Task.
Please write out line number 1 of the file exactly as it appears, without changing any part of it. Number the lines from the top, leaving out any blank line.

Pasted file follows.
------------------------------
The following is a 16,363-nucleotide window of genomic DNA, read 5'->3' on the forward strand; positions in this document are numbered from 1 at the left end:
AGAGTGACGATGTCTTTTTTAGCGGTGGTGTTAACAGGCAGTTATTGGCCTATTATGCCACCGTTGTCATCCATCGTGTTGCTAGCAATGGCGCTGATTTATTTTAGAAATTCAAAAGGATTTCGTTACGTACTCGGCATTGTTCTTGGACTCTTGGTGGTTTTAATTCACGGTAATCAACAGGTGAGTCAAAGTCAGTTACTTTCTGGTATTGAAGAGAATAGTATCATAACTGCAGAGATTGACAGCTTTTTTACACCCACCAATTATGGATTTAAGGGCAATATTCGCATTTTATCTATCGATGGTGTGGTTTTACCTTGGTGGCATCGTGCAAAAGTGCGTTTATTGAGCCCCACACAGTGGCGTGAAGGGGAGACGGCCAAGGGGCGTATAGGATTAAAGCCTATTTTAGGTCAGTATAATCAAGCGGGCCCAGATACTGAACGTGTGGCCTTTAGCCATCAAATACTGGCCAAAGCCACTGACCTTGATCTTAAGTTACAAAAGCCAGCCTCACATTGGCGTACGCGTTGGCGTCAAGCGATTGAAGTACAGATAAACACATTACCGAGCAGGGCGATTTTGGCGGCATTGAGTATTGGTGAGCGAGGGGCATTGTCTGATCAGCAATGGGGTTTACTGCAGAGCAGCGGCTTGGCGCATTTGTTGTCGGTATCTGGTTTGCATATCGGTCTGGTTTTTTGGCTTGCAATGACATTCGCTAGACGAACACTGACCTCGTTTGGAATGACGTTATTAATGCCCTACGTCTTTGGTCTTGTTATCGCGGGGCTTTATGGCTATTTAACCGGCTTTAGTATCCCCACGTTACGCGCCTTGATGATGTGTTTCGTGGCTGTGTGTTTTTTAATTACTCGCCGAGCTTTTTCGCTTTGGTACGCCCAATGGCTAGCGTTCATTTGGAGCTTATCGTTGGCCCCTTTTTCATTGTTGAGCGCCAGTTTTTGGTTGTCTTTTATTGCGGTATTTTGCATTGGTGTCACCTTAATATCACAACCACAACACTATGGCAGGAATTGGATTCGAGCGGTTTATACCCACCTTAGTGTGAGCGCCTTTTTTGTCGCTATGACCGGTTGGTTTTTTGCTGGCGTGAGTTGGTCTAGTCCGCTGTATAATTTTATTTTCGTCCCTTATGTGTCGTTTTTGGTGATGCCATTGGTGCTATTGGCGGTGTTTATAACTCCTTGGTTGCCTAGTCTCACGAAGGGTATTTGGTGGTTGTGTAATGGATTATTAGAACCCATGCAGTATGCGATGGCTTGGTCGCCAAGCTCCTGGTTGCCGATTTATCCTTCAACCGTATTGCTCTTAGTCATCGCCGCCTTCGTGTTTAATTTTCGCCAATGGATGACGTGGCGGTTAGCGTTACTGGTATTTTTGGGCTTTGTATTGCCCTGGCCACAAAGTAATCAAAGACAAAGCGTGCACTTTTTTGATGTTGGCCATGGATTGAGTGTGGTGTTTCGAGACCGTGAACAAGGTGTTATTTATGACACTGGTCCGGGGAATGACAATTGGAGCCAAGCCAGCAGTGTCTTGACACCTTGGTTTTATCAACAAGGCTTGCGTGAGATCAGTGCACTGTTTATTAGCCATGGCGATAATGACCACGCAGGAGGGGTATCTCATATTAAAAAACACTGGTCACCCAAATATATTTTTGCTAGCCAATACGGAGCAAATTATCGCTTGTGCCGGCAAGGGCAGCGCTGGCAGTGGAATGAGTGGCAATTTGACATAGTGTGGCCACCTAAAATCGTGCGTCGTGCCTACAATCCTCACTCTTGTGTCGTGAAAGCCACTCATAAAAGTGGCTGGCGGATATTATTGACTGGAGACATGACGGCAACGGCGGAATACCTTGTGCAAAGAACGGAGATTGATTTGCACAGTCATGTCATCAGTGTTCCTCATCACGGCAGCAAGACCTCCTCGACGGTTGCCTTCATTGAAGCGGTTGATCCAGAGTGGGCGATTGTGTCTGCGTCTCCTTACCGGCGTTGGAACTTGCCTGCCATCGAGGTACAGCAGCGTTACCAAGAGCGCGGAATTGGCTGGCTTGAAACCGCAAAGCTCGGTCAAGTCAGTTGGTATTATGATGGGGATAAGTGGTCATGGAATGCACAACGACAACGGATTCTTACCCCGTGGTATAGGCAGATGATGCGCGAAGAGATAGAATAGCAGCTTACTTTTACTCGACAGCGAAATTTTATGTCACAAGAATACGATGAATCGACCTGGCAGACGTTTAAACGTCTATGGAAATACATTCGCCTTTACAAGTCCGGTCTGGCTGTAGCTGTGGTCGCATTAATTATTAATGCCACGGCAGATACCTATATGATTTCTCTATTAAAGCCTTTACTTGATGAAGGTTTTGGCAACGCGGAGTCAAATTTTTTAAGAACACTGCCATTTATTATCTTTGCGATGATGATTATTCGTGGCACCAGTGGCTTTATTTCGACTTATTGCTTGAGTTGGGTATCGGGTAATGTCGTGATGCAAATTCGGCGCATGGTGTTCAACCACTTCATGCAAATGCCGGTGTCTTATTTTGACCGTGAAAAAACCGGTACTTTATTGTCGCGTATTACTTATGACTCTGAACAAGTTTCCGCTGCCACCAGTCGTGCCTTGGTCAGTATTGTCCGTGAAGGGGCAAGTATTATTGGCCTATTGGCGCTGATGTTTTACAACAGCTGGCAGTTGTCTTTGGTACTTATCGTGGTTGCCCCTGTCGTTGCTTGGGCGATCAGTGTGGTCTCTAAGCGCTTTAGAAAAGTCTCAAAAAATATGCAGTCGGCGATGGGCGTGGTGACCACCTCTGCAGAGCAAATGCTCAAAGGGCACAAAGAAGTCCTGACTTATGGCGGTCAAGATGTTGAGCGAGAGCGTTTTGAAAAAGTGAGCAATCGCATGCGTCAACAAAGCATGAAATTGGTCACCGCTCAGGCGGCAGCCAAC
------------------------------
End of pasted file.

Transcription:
The following is a 16,363-nucleotide window of genomic DNA, read 5'->3' on the forward strand; positions in this document are numbered from 1 at the left end: